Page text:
Rivers are dynamic. They will, in time, change course through natural processes of erosion and sedimentation. However, different human activities can increase the rate at which these processes occur. This can have a significant impact on regional communities.
Floods can cause significant bed and bank erosion, often leading to loss of major public assets (e.g. roads and bridges) and damage to significant areas of private land. The impact on regional communities from these events can be devastating. For example, in the June/July 2007 floods in Gippsland the damage to waterways and flood-affected roads and bridges was estimated to be in excess of $66.5 million. Insured losses totalled $15 million but this is believed to greatly underestimate the losses to private individuals.
As a result of such a high potential for damage, there has always been great community interest in the condition and management of the river channel. River management in the past focused mainly on controlling bed and bank erosion and reducing the occurrence of floods and flood damage.
Thirty to forty years ago, sections of rivers were straightened and woody snags pulled out in the hope that this would increase the channel capacity, more effectively convey water and reduce flooding. The reality was that these activities often tended to increase bed and bank erosion, in some cases resulting in quite dramatic environmental damage.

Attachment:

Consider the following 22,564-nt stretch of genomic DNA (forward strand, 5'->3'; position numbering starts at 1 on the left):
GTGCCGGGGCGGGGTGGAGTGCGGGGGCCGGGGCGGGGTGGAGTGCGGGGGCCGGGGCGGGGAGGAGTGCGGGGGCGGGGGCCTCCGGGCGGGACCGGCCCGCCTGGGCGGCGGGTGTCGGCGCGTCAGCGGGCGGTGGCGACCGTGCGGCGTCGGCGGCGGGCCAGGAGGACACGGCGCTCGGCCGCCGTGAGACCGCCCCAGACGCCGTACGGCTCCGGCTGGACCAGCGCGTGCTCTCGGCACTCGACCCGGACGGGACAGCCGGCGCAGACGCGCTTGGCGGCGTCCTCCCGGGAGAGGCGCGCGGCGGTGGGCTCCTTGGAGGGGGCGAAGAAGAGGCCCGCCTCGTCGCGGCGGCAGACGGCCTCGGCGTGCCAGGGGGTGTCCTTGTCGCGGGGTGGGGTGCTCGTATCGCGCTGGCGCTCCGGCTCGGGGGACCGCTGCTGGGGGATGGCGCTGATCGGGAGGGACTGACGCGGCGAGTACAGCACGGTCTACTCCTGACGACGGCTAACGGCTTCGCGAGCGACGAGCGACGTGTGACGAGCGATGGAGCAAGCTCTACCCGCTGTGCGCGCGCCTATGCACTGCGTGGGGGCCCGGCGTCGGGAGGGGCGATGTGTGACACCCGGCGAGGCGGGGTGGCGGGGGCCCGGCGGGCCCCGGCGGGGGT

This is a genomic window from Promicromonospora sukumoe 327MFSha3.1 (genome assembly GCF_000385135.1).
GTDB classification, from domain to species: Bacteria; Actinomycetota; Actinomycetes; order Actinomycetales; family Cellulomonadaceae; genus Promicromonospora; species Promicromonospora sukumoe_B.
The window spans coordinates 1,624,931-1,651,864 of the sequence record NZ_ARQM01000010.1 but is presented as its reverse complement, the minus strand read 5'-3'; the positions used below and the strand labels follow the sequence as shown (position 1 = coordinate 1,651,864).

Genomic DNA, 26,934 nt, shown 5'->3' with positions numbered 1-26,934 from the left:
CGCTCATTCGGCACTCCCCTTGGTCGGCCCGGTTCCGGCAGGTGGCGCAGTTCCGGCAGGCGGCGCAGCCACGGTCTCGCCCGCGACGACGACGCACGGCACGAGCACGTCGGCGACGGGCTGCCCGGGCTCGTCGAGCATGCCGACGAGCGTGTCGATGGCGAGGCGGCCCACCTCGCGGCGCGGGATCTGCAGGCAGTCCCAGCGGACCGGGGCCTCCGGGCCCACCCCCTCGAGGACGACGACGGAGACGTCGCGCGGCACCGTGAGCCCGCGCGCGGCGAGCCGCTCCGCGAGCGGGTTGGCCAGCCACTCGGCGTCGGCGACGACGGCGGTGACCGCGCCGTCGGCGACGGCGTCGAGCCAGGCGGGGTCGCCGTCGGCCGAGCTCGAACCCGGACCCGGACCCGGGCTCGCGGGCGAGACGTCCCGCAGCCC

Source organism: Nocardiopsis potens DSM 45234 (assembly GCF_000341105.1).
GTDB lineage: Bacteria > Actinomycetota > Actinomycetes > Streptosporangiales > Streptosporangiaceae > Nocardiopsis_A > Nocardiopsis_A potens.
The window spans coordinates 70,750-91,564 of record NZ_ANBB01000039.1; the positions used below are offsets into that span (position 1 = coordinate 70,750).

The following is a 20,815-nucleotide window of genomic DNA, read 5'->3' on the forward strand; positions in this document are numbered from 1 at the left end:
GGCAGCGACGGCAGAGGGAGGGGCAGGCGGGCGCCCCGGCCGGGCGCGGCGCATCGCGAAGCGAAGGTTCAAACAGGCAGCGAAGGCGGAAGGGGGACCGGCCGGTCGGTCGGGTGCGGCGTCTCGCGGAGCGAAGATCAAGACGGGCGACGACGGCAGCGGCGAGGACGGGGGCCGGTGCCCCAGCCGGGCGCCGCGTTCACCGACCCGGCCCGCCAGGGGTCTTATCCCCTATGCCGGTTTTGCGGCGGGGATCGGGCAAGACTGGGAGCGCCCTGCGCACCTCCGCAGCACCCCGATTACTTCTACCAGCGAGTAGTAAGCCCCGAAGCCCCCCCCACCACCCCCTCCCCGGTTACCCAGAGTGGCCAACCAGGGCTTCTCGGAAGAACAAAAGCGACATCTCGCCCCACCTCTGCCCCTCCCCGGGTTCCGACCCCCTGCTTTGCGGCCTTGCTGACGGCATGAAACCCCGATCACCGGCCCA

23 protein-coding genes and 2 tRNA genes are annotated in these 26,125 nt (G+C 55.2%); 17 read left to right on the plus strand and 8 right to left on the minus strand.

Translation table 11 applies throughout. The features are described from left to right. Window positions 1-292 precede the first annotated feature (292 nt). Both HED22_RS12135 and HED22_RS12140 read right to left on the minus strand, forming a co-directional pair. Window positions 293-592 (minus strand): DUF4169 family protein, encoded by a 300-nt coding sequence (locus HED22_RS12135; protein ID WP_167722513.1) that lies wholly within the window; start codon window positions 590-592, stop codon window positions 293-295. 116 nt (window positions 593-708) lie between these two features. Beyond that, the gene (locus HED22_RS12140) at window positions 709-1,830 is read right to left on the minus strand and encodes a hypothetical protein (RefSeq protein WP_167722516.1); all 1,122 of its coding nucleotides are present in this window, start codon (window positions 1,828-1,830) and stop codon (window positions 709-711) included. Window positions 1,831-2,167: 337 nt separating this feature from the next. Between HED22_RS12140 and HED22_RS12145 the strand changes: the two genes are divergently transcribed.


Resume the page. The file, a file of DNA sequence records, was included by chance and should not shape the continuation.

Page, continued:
Bed and bank erosion must be managed to protect high-value public infrastructure assets and private assets. Today there is a much better understanding within communities of the importance of the river channel for providing habitats for native fish and other animals.
The characteristics of a river channel vital to such habitats are:
- the composition of the bottom of the river is a mix of materials and shapes such as pools and riffles, cobbles, and sand
- the way the sides of a river channel are shaped can influence water depth, speed and quality as well as the presence of pooled areas and undercut banks
- the presence of large instream wood
- the presence of riparian (river bank and floodplain) vegetation
- that there is access for animals and plants, organic material and sediments to move both along the river and laterally into floodplains and wetlands.
River channel migration is the lateral motion of an alluvial river channel across its floodplain due to processes of erosion of and deposition on its banks and bars. In meandering streams, channel migration typically takes place by erosion of the cut bank and deposition on the point bar. In braided streams, channel change occurs due to sediment transport and the motion of bar forms through the channel.